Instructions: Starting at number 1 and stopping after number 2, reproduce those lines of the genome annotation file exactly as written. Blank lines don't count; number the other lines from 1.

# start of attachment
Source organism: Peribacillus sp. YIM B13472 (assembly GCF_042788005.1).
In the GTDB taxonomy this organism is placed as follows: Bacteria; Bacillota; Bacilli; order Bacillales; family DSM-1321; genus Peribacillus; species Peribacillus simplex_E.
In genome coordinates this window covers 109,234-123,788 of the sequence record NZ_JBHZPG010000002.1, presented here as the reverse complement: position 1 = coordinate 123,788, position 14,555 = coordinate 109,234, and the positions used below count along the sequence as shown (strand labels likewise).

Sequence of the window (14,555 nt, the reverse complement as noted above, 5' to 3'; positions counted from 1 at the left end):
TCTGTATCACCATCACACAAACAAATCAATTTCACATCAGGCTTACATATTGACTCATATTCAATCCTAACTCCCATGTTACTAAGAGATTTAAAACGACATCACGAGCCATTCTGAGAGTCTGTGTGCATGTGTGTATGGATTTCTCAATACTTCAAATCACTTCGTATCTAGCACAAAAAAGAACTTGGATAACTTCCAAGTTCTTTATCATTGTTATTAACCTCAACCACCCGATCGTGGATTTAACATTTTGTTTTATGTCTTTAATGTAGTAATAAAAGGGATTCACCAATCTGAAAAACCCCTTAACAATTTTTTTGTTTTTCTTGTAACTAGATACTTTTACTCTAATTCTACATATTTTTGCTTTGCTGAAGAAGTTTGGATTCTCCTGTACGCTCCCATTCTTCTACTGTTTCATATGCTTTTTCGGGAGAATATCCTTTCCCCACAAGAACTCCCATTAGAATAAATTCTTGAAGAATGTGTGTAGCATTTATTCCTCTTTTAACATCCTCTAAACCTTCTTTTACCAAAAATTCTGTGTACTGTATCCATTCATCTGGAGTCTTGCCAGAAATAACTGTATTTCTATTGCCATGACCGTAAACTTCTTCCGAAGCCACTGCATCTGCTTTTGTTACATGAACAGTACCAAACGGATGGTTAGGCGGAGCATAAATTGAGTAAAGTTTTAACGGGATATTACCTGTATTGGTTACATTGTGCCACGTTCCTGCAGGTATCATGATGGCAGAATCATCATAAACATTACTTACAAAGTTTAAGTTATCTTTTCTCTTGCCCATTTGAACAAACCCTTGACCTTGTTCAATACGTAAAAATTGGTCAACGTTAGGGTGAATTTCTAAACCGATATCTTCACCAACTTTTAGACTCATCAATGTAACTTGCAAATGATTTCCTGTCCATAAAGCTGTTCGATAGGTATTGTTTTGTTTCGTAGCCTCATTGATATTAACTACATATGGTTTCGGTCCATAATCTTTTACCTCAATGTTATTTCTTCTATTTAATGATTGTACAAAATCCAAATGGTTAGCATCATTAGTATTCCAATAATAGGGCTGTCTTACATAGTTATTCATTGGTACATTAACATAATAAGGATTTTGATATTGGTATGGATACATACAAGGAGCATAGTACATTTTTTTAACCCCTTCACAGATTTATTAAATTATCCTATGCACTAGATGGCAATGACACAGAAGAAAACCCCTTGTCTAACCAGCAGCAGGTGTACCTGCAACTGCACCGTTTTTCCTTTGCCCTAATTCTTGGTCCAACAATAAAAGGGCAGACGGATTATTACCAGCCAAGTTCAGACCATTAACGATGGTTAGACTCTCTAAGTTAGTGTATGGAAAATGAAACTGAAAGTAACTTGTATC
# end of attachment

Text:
Source organism: Peribacillus sp. YIM B13472 (assembly GCF_042788005.1).
In the GTDB taxonomy this organism is placed as follows: Bacteria; Bacillota; Bacilli; order Bacillales; family DSM-1321; genus Peribacillus; species Peribacillus simplex_E.